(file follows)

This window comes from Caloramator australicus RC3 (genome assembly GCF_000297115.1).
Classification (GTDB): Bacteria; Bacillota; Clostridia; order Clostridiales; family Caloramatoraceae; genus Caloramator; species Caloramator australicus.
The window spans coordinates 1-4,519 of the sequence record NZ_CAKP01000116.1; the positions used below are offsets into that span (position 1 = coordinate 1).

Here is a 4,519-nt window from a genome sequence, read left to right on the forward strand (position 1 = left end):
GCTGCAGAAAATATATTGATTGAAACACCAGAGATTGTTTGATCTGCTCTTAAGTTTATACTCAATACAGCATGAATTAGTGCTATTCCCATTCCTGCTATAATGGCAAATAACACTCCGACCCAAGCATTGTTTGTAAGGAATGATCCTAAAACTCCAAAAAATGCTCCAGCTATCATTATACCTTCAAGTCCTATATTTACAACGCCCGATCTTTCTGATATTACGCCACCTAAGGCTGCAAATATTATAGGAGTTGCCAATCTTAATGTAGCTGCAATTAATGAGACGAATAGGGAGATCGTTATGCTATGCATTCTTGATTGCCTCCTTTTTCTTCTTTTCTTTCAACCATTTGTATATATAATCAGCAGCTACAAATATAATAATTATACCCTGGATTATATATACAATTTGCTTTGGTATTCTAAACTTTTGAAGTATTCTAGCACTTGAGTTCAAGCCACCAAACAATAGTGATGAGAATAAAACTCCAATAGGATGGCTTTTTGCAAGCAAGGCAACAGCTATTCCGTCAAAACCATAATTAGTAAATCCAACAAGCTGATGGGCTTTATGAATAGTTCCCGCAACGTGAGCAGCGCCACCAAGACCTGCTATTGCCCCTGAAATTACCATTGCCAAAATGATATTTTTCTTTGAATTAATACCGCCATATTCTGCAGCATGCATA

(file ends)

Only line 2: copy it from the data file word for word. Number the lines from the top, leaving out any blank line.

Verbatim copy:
Classification (GTDB): Bacteria; Bacillota; Clostridia; order Clostridiales; family Caloramatoraceae; genus Caloramator; species Caloramator australicus.